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Photographing the Earth from the International Space Station

Astronaut Photography of Earth - Display Record

ISS004-E-8852

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Images

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File NameFile Size (bytes)WidthHeightAnnotatedCroppedPurposeComments
View ISS004-E-8852.JPG 64905540405 Yes Yes NASA's Earth Observatory web site
View ISS004-E-8852.JPG 107473639435 No No From STIC, color adjusted
View ISS004-E-8852_2.JPG 254662368540 Photographic Highlights540 px resized images
View ISS004-E-8852.JPG 415132523768 Photographic Highlightsactual files used
View ISS004-E-8852.JPG 114293430322064 No No Earth From Space collection
View ISS004-E-8852.JPG 114293430322064 No No NASA's Earth Observatory web site
View ISS004-E-8852.JPG 114293430322064 No No From STIC, color adjusted

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Electronic Image Data

Camera Files >> No sound file available.

Identification

Mission: ISS004 Roll: E Frame: 8852 Mission ID on the Film or image: ISS004
Country or Geographic Name: CHINA
Features: MOUNT EVEREST, LHOTSE PEAK
Center Point: Latitude: 28.0 Longitude: 86.5 (Negative numbers indicate south for latitude and west for longitude)

Stereo: (Yes indicates there is an adjacent picture of the same area)
ONC Map ID: JNC Map ID:

Camera

Camera Tilt: 50
Camera Focal Length: 800mm
Camera: E4: Kodak DCS760C Electronic Still Camera
Film: 3060E : 3060 x 2036 pixel CCD, RGBG array.

Quality

Film Exposure:
Percentage of Cloud Cover: 10 (0-10)

Nadir

GMT Date: 20020320 (YYYYMMDD) GMT Time: 014419 (HHMMSS)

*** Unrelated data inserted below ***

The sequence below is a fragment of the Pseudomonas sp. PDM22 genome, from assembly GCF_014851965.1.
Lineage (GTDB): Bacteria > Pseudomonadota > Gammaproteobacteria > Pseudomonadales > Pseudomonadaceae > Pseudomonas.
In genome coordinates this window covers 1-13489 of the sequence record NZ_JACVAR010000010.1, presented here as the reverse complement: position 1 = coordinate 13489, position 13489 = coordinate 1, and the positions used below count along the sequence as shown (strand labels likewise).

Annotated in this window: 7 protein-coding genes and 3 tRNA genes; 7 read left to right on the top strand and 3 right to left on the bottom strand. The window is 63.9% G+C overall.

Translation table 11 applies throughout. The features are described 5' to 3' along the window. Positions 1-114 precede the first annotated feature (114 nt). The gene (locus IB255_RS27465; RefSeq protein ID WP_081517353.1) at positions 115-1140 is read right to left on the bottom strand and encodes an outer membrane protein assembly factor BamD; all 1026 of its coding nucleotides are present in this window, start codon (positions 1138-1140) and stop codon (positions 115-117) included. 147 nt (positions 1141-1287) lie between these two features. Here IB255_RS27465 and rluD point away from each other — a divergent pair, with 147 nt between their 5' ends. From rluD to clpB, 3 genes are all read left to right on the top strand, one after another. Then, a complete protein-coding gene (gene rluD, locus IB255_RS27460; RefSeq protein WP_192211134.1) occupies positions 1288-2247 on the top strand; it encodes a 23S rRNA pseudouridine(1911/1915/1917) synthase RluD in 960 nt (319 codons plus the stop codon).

Nadir Point Latitude: 29.9, Longitude: 90.2 (Negative numbers indicate south for latitude and west for longitude)

Nadir to Photo Center Direction: Southwest
Sun Azimuth: 103 (Clockwise angle in degrees from north to the sun measured at the nadir point)
Spacecraft Altitude: 213 nautical miles (394 km)
Sun Elevation Angle: 21 (Angle in degrees between the horizon and the sun, measured at the nadir point)
Orbit Number: 3016

Captions

Astronaut Dan Bursch, a member of the Expedition 4 crew on the International Space Station, observed Mt. Everest in late March 2002. This detailed image of Everest, the highest (29,035 feet, 8850 meters) mountain in the world, shows early morning light on the eastern Kangshung Face. The mountains appear to jump out of the picture because the image was taken with low sunlight using an electronic still camera equipped with an 800 mm lens. Astronaut Bursch describes passing over Mt. Everest as part of his 120-day report, which can be viewed at http://earthobservatory.nasa.gov/cgi-bin/redirect?http://spaceflight.nasa.gov/station/crew/exp4/120days.html.

Other images of Everest can be viewed from an interactive tutorial, Find Mt. Everest From Space (< href="http://earthobservatory.nasa.gov/cgi-bin/redirect?http://eol.jsc.nasa.gov/education/Everest/default.htm">http://eol.jsc.nasa.gov/education/Everest/default.htm). The tutorial features astronaut photographs of the Himalayas, interactive graphics that illustrate key geographic features for locating Mt. Everest, and information on the geology of the region. The lesson concludes with a test of your ability to identify Everest in different photographs taken from the Space Shuttle.


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